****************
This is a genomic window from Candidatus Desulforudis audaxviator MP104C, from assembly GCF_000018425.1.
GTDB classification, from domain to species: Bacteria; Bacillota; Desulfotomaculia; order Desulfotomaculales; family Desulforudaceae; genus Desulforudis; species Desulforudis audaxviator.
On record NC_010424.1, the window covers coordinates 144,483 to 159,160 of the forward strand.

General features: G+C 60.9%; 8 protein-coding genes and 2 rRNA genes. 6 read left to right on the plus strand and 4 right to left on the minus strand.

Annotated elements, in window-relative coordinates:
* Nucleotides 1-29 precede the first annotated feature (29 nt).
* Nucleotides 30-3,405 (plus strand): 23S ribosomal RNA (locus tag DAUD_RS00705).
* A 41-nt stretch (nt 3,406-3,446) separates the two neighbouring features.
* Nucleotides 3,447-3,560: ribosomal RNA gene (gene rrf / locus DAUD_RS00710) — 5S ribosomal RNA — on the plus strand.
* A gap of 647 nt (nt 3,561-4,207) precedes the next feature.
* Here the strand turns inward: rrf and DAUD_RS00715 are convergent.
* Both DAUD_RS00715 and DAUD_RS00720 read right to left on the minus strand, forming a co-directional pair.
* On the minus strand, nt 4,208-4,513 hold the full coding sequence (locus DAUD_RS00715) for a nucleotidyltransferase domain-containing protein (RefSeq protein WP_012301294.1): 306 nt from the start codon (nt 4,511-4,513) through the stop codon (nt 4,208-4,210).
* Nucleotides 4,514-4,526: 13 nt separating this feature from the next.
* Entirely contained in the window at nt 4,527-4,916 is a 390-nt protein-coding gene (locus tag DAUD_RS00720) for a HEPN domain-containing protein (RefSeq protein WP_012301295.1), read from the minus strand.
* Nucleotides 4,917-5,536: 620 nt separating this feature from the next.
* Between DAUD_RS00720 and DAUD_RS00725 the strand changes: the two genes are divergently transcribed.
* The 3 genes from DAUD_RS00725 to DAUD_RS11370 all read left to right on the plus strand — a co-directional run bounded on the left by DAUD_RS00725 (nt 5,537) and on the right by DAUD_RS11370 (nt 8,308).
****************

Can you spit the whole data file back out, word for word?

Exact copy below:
This is a genomic window from Candidatus Desulforudis audaxviator MP104C, from assembly GCF_000018425.1.
GTDB classification, from domain to species: Bacteria; Bacillota; Desulfotomaculia; order Desulfotomaculales; family Desulforudaceae; genus Desulforudis; species Desulforudis audaxviator.
On record NC_010424.1, the window covers coordinates 144,483 to 159,160 of the forward strand.

General features: G+C 60.9%; 8 protein-coding genes and 2 rRNA genes. 6 read left to right on the plus strand and 4 right to left on the minus strand.

Annotated elements, in window-relative coordinates:
* Nucleotides 1-29 precede the first annotated feature (29 nt).
* Nucleotides 30-3,405 (plus strand): 23S ribosomal RNA (locus tag DAUD_RS00705).
* A 41-nt stretch (nt 3,406-3,446) separates the two neighbouring features.
* Nucleotides 3,447-3,560: ribosomal RNA gene (gene rrf / locus DAUD_RS00710) — 5S ribosomal RNA — on the plus strand.
* A gap of 647 nt (nt 3,561-4,207) precedes the next feature.
* Here the strand turns inward: rrf and DAUD_RS00715 are convergent.
* Both DAUD_RS00715 and DAUD_RS00720 read right to left on the minus strand, forming a co-directional pair.
* On the minus strand, nt 4,208-4,513 hold the full coding sequence (locus DAUD_RS00715) for a nucleotidyltransferase domain-containing protein (RefSeq protein WP_012301294.1): 306 nt from the start codon (nt 4,511-4,513) through the stop codon (nt 4,208-4,210).
* Nucleotides 4,514-4,526: 13 nt separating this feature from the next.
* Entirely contained in the window at nt 4,527-4,916 is a 390-nt protein-coding gene (locus tag DAUD_RS00720) for a HEPN domain-containing protein (RefSeq protein WP_012301295.1), read from the minus strand.
* Nucleotides 4,917-5,536: 620 nt separating this feature from the next.
* Between DAUD_RS00720 and DAUD_RS00725 the strand changes: the two genes are divergently transcribed.
* The 3 genes from DAUD_RS00725 to DAUD_RS11370 all read left to right on the plus strand — a co-directional run bounded on the left by DAUD_RS00725 (nt 5,537) and on the right by DAUD_RS11370 (nt 8,308).